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Blue Green Algae Awareness

Have you heard of Blue Green Algae? In this blog, we’re going to explore one of the nastiest “natural” toxins your pet is ever likely to come into contact with. What it is, what it does, and what we can do to help…

So, what do you know about Blue-Green Algae? Are you prepared…?

What are Blue Green Algae?

Well, if you answered that they were algae that are bluish green in colour… you’re half right, but only half. They’re actually a family of bacteria called Cyanobacteria (because, of course, of their characteristic colour). They like to grow in still water that’s rich with nutrients, so are most commonly found in ponds and smaller lakes, although larger waterways may occasionally be affected as well. Most of the time, the numbers in a given waterway are low enough that poisoning is very unlikely; however, occasionally the conditions are “just right” for an Algal Bloom to occur.

What can trigger these Algal Blooms, and how can we recognise them?

Typically, a prolonged spell of warm, sunny weather, as the sunlight and warmth allow the bacteria to multiply, and at the same time, the water levels tend to fall making them more concentrated. The individual free-floating bacteria are invisible to the naked eye; however, they often cluster together in clumps, flakes or clusters which we can see. These aggregations, or clusters, are typically blue-green or greenish in colour, although occasionally they may be brown.

More commonly, however, a serious algal bloom is visible as blue-greenish or brown scum on the surface, or perhaps as a foamy material around the edges of the pond.

What makes them dangerous?

There are many, many different species of Cyanobacteria. Some of them are harmless; and of the others, most are very, very variable in how much toxin they produce - or indeed if they are producing any at all. As a result, it is impossible to know just by looking whether an algal bloom is of a harmless strain, or a lethal one. We therefore recommend treating them all as dangerous, and allowing the Environmental Agency to do the complex laboratory research needed to determine which is which!

The dangerous ones produce two types of toxin, which have 2 different types of effects. Some produce neurotoxins, that affect the brain and nervous system leading to paralysis and potentially death from suffocation; others produce hepatotoxins, that damage the liver. Sadly, there are also blooms that produce both at the same time. Dogs who swim or drink from stagnant ponds are at the highest risk, as they are not only more likely to be exposed, but they are also more susceptible to the toxins than some other animals. That said, cat poisonings from Blue Green Algae exposure have been recorded, as have poisonings in farm animals and birds, as well as people (especially children). The toxins are really nasty, so be cautious!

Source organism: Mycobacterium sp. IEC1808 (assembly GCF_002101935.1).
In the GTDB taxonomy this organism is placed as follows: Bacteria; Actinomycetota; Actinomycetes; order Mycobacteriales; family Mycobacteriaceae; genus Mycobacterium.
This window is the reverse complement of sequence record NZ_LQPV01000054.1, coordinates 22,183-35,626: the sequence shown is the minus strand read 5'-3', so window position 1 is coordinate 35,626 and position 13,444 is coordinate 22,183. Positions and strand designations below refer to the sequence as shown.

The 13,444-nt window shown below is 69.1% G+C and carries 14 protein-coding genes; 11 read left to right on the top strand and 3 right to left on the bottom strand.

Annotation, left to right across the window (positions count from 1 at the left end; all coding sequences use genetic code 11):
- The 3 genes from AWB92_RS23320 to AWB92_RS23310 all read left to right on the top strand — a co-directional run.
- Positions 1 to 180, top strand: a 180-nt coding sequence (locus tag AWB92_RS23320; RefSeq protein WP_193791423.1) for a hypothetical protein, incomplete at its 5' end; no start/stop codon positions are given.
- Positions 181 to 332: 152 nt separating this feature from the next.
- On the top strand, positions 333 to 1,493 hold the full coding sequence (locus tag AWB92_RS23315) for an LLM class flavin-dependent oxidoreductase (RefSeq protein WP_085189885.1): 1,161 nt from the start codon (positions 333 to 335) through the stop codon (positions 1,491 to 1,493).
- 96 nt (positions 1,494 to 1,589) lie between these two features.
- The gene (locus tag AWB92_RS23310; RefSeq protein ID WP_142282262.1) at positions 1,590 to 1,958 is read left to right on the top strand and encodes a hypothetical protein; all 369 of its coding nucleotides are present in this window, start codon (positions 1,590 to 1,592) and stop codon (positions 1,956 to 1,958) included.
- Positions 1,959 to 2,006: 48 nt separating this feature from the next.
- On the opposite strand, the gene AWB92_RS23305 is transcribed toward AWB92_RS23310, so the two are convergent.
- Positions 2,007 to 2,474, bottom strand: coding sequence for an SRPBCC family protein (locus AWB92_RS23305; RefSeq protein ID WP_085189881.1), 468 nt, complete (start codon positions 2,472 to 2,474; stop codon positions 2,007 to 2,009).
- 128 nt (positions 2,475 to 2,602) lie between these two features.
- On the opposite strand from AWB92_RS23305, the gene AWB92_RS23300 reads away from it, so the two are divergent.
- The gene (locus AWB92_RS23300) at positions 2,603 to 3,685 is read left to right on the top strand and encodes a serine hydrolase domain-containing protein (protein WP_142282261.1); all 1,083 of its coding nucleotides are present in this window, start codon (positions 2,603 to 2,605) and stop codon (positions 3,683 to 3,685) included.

What are the symptoms of poisoning?

To some extent, of course, it depends on the type of toxin.

Neurotoxin exposure may lead to symptoms in as little as a few minutes, typically muscle tremors and disorientation. This may, if enough has been absorbed, progress to muscle weakness, collapse, difficulty breathing, coma and ultimately death. Occasionally, other neurological signs like convulsions or seizures may occur, depending on exactly which of the neurotoxins the bloom is making.

Hepatotoxin poisoning is more slowly acting, taking 1 to 4 hours before symptoms appear. In these cases, the initial signs tend to be vomiting and watery diarrhoea, that may become bloody. As liver failure progresses, jaundice, abnormal behaviour, unusual bleeding, seizures and collapse may occur, and in many cases, death follows in a few days.

Can it be treated?

There is no specific antidote to most of the toxins; however, our first response will usually be to induce vomiting or pump the stomach to get rid of any more toxin before it’s been absorbed). Using activated charcoal may also slow down absorption from the gut. Once that’s done, we’d want to admit the dog for intensive care nursing - intravenous fluids (a drip), oxygen and medications to flush the kidneys and support the liver, and control any symptoms. Unfortunately, the prognosis for a dog already in liver failure when they get to us isn’t very good; however, those who do survive usually make a good recovery.

If you think your dog may have been exposed to Blue Green Algae - call us IMMEDIATELY!

If you see signs that you think might be of an Algal bloom, you should notify the Environment Agency so that they can test the water.